Stars rested as Real complete Clasico double

March 2, 2013

barcelona 1-2 real madrid el clasico victor valdes carles puyol barcelona 1-2 real madrid
“Things are clicking at just the right time for Real Madrid. In the middle of a season-defining week of matches it’s so far, so good, with a 2-1 victory over Barcelona at the Santiago Bernabeu making it back-to-back Clasico wins against their old foes in the space of five days. It is the first time Los Blancos have produced consecutive Clasico wins since the 2007-08 season when Madrid did the ‘double’ in La Liga.” ESPN

Real Madrid’s Sergio Ramos scores late winner to beat Barcelona
“Two down, one to go. Barcelona have been beaten away and at home; next up in Real Madrid’s season-defining eight-day week, the most important meeting of them all: Manchester United at Old Trafford. Sergio Ramos climbed to head in the winning goal from a Luka Modric corner to clinch a 2-1 victory for Real Madrid after the introduction of Cristiano Ronaldo turned what was at risk of becoming a nonevent into something approaching a clásico. The Portuguese turned everything on its head. If he didn’t actually score, this time it did not matter; if everyone else seemed to have settled for a draw, his ambition remains undiminished.” Guardian


Philip Roth and Zlatan Ibrahimović

March 2, 2013

“The best footballer’s autobiography of recent years is probably I Am Zlatan Ibrahimović. In it, the Swedish striker recounts his rise from an ethnic ghetto in Malmö to greatness. Zlatan (as he is usually known) is currently banging in goals for Paris St Germain. Zlatan has a Bosnian father and Croatian mother. They married to get the dad a Swedish resident’s permit, and soon separated. Zlatan’s book, ghostwritten by David Lagercrantz, is an immigrant’s tale. In fact, having sold 700,000 copies in Sweden alone and been published in 15 countries, it’s probably the bestselling European immigrant’s tale since Zadie Smith’s White Teeth (2000). The book was also shortlisted for Sweden’s prestigious lit­erary award, the August Prize.” FT – Simon Kuper


Napoli 1-1 Juventus: Juve hold on

March 2, 2013

“Second-placed Napoli performed well after the break, but a draw puts Juve in a great position to retain their title. Walter Mazzarri continued with Miguel Britos on the left of his back three, and favoured the experience of Goran Pandev rather than Lorenzo Insigne’s directness. Antonio Conte selected Federico Peluso as his left-wing-back rather than Kwadwo Asamoah, while Giorgio Chiellini was fit to return just behind him. Sebastian Giovinco and Mirko Vucinic continued upfront. Juventus looked stronger in the first half, before Mazzarri’s half-time switch changed the pattern of the game in the second period.” Zonal Marking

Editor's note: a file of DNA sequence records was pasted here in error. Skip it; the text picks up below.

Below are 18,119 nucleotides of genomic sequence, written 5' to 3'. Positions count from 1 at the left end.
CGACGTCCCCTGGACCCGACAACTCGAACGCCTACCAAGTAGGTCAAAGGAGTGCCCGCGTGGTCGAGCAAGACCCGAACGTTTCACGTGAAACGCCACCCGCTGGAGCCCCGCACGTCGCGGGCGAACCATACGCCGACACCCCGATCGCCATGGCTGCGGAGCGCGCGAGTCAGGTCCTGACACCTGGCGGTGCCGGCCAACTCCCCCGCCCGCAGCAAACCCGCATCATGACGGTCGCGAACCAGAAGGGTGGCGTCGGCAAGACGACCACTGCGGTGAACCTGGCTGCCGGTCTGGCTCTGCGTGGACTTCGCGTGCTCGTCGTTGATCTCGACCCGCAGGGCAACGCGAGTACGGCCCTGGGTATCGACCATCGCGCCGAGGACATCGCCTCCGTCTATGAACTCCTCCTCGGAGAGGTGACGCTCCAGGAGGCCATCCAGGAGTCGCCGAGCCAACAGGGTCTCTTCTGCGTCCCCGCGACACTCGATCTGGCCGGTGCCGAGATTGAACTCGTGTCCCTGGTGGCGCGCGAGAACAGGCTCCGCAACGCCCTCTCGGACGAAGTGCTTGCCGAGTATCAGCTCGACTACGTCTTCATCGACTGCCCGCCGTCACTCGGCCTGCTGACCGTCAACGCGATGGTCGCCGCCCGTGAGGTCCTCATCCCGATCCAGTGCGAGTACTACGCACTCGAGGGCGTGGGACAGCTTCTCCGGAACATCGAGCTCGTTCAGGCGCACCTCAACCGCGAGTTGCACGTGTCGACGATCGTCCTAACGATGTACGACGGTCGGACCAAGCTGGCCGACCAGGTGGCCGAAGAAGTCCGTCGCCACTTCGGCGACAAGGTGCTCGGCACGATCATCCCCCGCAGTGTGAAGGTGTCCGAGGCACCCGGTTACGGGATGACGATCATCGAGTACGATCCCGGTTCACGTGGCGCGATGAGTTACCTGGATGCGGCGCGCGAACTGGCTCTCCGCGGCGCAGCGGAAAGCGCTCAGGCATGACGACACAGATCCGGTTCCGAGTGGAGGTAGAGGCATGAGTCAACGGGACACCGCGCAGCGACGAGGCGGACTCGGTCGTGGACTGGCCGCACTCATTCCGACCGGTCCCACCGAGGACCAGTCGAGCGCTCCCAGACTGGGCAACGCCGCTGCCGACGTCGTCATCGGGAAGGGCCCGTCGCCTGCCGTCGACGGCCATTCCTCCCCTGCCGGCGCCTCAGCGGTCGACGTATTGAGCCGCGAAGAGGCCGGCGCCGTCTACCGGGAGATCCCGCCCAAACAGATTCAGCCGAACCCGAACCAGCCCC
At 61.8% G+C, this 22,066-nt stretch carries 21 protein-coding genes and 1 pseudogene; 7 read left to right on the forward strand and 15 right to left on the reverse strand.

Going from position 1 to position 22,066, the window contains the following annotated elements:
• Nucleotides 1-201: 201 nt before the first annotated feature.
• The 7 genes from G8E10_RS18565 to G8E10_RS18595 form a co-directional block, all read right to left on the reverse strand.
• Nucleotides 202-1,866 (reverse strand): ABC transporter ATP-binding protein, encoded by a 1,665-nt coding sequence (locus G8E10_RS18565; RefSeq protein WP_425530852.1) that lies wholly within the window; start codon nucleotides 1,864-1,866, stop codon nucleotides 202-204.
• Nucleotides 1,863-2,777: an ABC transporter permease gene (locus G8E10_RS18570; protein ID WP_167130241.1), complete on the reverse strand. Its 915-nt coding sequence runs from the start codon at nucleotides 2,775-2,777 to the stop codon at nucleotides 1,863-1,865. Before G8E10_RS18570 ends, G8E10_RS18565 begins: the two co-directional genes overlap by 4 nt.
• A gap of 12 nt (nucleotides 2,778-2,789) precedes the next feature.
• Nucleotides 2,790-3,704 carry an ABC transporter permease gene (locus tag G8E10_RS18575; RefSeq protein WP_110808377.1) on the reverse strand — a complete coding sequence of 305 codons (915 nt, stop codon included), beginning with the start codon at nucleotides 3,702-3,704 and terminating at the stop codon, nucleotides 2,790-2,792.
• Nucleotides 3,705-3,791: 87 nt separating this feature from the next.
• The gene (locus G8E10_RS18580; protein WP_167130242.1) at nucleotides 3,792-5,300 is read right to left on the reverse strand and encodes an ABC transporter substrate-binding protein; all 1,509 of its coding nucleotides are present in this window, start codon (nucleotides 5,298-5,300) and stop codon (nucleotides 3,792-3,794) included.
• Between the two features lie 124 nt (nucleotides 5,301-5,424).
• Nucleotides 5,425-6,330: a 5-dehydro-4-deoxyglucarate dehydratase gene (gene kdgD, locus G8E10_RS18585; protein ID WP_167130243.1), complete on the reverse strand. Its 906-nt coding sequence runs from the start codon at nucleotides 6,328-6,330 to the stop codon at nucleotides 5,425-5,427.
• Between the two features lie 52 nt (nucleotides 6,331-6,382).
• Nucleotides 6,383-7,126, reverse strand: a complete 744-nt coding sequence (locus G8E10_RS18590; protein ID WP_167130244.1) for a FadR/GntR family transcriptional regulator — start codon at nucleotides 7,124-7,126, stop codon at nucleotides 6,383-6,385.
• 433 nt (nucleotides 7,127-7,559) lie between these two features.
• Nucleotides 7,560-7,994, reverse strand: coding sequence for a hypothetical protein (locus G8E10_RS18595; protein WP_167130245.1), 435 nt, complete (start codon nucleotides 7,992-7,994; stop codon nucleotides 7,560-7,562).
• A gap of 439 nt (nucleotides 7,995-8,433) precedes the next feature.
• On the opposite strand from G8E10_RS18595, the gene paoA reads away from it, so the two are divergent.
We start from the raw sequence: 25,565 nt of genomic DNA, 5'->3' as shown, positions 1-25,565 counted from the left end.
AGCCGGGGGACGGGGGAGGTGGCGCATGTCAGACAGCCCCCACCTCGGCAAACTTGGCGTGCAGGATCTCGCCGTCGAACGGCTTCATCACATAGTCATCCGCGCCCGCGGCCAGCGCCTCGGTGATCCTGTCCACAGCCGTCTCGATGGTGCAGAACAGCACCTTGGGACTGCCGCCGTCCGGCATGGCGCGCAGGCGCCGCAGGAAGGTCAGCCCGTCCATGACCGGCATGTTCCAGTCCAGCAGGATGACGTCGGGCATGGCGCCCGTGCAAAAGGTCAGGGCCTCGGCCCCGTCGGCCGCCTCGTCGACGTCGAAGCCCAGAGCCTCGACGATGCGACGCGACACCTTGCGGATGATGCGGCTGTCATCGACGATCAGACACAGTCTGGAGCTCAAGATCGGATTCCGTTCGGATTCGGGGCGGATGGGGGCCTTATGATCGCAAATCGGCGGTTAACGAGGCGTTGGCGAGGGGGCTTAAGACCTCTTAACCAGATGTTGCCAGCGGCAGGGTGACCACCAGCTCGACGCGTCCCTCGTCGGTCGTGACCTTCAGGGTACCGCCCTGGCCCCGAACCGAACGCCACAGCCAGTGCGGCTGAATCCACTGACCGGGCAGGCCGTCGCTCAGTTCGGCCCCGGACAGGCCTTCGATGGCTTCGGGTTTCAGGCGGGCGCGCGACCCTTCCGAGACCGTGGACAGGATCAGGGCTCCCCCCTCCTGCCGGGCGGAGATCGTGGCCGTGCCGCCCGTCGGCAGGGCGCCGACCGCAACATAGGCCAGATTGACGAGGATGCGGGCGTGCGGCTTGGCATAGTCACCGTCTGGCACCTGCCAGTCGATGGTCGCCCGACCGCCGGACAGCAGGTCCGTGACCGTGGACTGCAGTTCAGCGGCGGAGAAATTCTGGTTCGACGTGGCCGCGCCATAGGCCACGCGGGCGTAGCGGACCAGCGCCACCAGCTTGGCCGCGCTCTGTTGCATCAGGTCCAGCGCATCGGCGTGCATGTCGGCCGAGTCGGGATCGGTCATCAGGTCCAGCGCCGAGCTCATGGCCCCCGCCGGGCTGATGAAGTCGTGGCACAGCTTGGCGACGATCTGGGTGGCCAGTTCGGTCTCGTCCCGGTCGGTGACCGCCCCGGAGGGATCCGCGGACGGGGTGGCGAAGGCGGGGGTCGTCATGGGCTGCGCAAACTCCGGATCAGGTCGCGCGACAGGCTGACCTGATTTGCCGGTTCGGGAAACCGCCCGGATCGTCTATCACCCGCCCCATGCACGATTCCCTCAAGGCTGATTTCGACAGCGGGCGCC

Chelsea’s turmoil takes another turn with Benitez’s rant

March 2, 2013

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“The assumption, when Rafa Benitez started laying into fans and criticizing the board in a post-match radio interview Wednesday, was that he had lost it, that this was his Kevin Keegan ‘I would love it!’ moment. And then he came in to address the written media and said exactly the same thing, almost word for word. The answer to the first question was 394 words long. Make no mistake: this wasn’t a beleaguered manager suddenly snapping, although the cheeriness of that first press conference 13 weeks ago has slowly become weariness. What Benitez said after his team had beaten Middlesbrough 2-0 was calculated and pre-planned. That raises all sorts of questions about motive, but let’s start with the words themselves.” SI – Jonathan Wilson (Video)


What Mario Balotelli Means For Italy (and Italy)

March 2, 2013

“In August 1990, just weeks after Totò Schillaci’s exploits at that summer’s World Cup, a shared place of birth would have seemed the only connection between the newborn Mario Balotelli and Italy’s Golden Boot winner. Born in Palermo to two Ghanaian immigrants, Thomas and Rose Barwuah, young Mario had a difficult first few years, undergoing a series of intestinal operations as a toddler. Even after being placed in foster care with the Balotelli family in the northern town of Brescia, the idea that Mario would one day wear the blue of Italy, let alone become a national icon, would have seemed unthinkable. Fast-forward to last summer and Mario Balotelli’s two-goal demolition of Germany in the semi-final of Euro 2012 cemented his fame and sealed his reputation as an explosive yet unpredictable talent. While a highly welcome addition to the Italian national team, his success is especially significant in a country that has often struggled with the concept of national identity as it attempts to reconcile its mixed feelings towards immigration.” In Bed With Maradona


Look outside “big” leagues for action, drama

March 2, 2013

“How does one assess the strength of a league? An obvious answer would be something along the lines of ‘strength’ multiplied by ‘competiveness’ — basically you want quality but also expect unpredictability. Let’s be honest — 2012-13 just isn’t a great season for European domestic football. The Champions League is as exciting as usual and the raw quality is certainly apparent from the major clubs. But in terms of competitiveness, this year has been a disaster. Manchester United lead the Premier League by 12 points, Barcelona lead La Liga by 12 points, and Bayern Munich lead the Bundesliga by a staggering 17 points, while Juventus are a relatively modest six points clear in Serie A.” ESPN – Michael Cox (Video)